Geography by Tom Misch – A whole lotta Soul

tom-misch-geography

What were you doing at 21? While some are graduating from university or starting their own career, seasoned producer, singer/songwriter and DJ Tom Misch was gearing up to release his debut studio album. A seasoned multi-instrumentalist, it took only one year at a conservatoire of music to realise that bedroom producing would be the avenue he would take in order to achieve his dreams. Now, after working with some amazing talent in front and behind the scenes, we have the culmination of efforts of his several self-released mixtapes and EPs – Geography.

Geography is an album that takes on many of Misch’s different influences. Main elements of Funk and Jazz are staple to his brand but also Soul and Disco in smaller parts cover the breadth of this album. Fans of his, especially long term, will appreciate even the most Tom Mischminute of details.

The intro “Before Paris” is a spoken-word like opener, with an unnamed man speaking on the importance of the art form – a relevant sentiment for an artist like Tom – and serves as of a prelude to set the tone for what essentially is the first track, “Lost in Paris” with a slick contribution from talented Grammy nominated US rapper GoldLink.

Bringing a clever fusion of two differing musical instincts and results in something pretty tasteful. It’s bright and upbeat, driven by eccentric electric guitar chords and groove bass finished with a jazzy brass section that is too die for. For a song that was inspired by losing a hard drive full of music, its surprisingly cheerful.

South of the River” ‘brings out the boogie’ with a real disco feel, packed with deep lying basslines and accentuated with violins that serve as the icing on the cake – something that in theory shouldn’t work but in reality it does. While there’s nothing disco about South London, Misch does a great job of saluting his hometown.

For how upbeat the album is from the offset and seems to be holistically, it isn’t without it’s slower jams. Take “Movie” for example. It’s eased into from the previous track with a little love story monologue and it then captivates with those trademark guitar inflections set against the soulful vocals from Misch. It also happens to be a family affair with Tom’s own sister, Polly Misch, adding to the blissful atmosphere it creates. Of all the downtempo tracks, probably one of the most powerful.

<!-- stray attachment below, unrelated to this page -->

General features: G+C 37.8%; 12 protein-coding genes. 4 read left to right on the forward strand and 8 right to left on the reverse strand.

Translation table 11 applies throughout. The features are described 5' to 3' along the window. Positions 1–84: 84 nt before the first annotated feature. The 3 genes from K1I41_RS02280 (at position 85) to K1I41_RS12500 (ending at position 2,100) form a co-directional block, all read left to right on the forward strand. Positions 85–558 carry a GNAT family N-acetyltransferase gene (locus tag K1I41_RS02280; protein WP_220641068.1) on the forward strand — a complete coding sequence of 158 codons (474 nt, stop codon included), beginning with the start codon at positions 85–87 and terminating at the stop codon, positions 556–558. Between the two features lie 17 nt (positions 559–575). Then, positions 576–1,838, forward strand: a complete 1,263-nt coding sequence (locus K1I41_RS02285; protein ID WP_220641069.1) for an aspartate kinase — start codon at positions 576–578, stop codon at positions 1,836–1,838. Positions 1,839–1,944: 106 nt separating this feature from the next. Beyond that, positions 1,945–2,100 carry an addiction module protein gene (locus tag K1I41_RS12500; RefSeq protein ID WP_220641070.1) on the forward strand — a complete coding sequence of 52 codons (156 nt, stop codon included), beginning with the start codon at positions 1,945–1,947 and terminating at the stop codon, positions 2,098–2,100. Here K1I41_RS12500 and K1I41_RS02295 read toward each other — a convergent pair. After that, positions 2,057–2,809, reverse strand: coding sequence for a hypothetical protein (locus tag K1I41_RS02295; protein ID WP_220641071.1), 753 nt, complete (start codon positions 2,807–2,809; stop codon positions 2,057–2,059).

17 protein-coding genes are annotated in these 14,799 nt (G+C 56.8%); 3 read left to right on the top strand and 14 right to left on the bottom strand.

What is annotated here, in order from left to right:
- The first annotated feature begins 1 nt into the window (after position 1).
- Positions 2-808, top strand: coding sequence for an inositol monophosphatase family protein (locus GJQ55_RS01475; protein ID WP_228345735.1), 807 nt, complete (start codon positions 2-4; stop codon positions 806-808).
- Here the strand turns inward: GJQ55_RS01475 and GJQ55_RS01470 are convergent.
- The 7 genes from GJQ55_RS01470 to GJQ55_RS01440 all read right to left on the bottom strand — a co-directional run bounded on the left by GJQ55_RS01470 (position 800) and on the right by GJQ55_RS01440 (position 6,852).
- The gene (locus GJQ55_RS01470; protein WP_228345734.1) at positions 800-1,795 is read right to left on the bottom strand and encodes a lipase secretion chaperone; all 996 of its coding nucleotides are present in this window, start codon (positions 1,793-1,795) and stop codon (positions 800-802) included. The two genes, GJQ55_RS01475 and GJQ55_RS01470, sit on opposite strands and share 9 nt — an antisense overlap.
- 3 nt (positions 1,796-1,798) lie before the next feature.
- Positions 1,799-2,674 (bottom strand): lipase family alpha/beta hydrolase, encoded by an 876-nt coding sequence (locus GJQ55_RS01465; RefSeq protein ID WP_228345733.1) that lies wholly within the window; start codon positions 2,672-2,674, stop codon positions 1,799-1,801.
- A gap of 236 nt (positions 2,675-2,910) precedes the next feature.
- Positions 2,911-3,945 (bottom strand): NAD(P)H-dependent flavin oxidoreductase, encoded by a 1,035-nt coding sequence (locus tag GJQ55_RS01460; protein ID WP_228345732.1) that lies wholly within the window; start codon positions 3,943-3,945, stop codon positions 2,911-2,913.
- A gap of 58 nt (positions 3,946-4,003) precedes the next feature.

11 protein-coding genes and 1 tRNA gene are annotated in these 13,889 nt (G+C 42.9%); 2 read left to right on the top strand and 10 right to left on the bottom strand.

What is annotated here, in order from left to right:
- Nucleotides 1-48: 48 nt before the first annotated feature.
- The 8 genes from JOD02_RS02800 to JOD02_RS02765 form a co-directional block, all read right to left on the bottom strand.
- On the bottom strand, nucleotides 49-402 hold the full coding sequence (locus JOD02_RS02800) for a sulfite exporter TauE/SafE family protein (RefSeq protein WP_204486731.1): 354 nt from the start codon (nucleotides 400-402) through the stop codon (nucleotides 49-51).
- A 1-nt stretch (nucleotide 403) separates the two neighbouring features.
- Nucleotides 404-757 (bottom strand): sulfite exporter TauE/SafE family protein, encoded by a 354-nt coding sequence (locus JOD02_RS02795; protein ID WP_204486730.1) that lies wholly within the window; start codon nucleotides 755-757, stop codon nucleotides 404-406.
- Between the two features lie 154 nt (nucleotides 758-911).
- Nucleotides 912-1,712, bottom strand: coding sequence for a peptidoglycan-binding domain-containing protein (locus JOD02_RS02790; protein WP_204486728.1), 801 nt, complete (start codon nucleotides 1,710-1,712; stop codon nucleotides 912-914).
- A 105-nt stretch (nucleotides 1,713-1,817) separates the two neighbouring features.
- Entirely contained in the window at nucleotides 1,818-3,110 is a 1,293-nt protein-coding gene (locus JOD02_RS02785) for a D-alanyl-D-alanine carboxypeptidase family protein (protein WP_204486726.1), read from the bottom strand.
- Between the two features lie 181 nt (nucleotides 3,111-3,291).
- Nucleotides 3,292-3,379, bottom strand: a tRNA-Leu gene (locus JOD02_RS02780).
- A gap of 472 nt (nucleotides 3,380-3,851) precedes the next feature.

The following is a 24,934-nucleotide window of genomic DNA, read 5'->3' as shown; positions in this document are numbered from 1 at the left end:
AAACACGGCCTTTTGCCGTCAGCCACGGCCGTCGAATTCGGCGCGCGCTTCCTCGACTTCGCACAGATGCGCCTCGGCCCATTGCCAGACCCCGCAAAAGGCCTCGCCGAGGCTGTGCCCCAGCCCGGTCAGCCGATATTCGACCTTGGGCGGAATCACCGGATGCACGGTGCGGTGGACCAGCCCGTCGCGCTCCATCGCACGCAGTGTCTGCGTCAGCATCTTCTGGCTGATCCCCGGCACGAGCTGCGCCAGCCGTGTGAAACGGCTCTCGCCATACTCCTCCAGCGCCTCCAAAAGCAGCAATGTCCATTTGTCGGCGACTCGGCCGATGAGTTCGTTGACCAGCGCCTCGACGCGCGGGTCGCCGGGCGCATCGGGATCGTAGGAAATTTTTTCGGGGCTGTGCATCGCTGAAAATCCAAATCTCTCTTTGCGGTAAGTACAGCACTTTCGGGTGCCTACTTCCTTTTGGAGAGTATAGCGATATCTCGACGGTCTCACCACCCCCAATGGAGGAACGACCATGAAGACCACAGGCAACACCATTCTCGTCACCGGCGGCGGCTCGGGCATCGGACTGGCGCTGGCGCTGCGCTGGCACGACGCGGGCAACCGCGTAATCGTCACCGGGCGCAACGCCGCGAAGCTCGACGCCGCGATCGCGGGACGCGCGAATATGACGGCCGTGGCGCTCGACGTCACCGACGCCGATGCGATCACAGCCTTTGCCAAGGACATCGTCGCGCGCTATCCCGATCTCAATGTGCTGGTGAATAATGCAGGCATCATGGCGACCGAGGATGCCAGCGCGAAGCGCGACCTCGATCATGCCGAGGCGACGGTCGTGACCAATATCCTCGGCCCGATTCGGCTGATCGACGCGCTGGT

Another slow song that is worth notable mention is “You’re On My Mind” which for me evokes a warm fuzzy feeling in my core. Acoustic guitars are the perfect accompaniment for Misch’s take on a sweet serenade this time and gives off the perfect summer evenings kind of vibe.

As talented as Tom is and as eccentric the sounds laden on the album may be, it is the features on Geography that really elevate it and make it worth the listen. One being an unlikely pairing of Tom and legendary US Hip-Hop super group De La Soul on “It Runs Through Me”.

A heavily jazz inspired cut, driven by the electric and bass guitars and topped off with bright piano chords. Simple yet soulful and uplifting, the mood transports you to the late night jazz lounges. Props also to De La Soul who definitely make the song extra special, riding the beat bar for bar, making for a poised rap verse.TomMisch2

A couple tracks later, we are treated to hip-thruster that is “Disco Yes” with Poppy Ajuda. It’s undeniable by now that Tom loves his guitars & basslines. With some funky riffs and increased tempo from the previous tracks added to the mix, Poppy Ajudha’s guest vocals merged with Tom’s, it makes for one of the most impressive on the entire record.

For what it’s worth, “Water Baby” I believe is the best track on the album. Tom Misch enlists his fellow South Londoner Loyle Carner in this melting pot of groovy jazz, soul and hip-hop mixture. It’s signature Tom Misch’s style, blending hip-hop beats and soulful melodies, producing an eargasm that finds its place somewhere between passionate head-nodding and casual, easy listening.

Cos I Love You” serves as the penultimate track and rounds off the Disco bug that Tom evidently caught when making this album as he merges old styles with the new. It’s a mashup, of sorts, with samples and a borrowed chorus tightly wound together to form the most beautifully orchestrated dancing track I’ve heard in a while.

For an album that expertly executes a plethora of different vibes, it does suffer from what I deem as occasional ‘fillers’. While I can acknowledge that “Isn’t She Lovely” – Misch’s take on the Stevie Wonder classic – & “Tick Tock” serve more in the capacity of interlude, they don’t really add much to the flavour and texture of the album.

Having said that,” We’ve Come So Far” is a reasonable way to conclude proceedings as the experimental sounds of Tom’s repertoire progressively build on the track, each layer contributing to the eventual crescendo before fizzling out.
Despite critique, fans can be happy that we now have a full length project from the young singer/beat-maker that they can really stick their teeth into. It covers multiple bases; spanning different vibes and genres means there is something in there for most people. While there isn’t a flowing storyline or explicit theme per say, this can double up also as a portfolio, showing off Tom’s capabilities and emphasising his credibility as a top producer. He can only go from strength to strength from here.

Favourite Albums of 2017 part 2

I present to you Part 2 of my Favourite Albums of 2017 series.

Laila’s Wisdom – Rapsody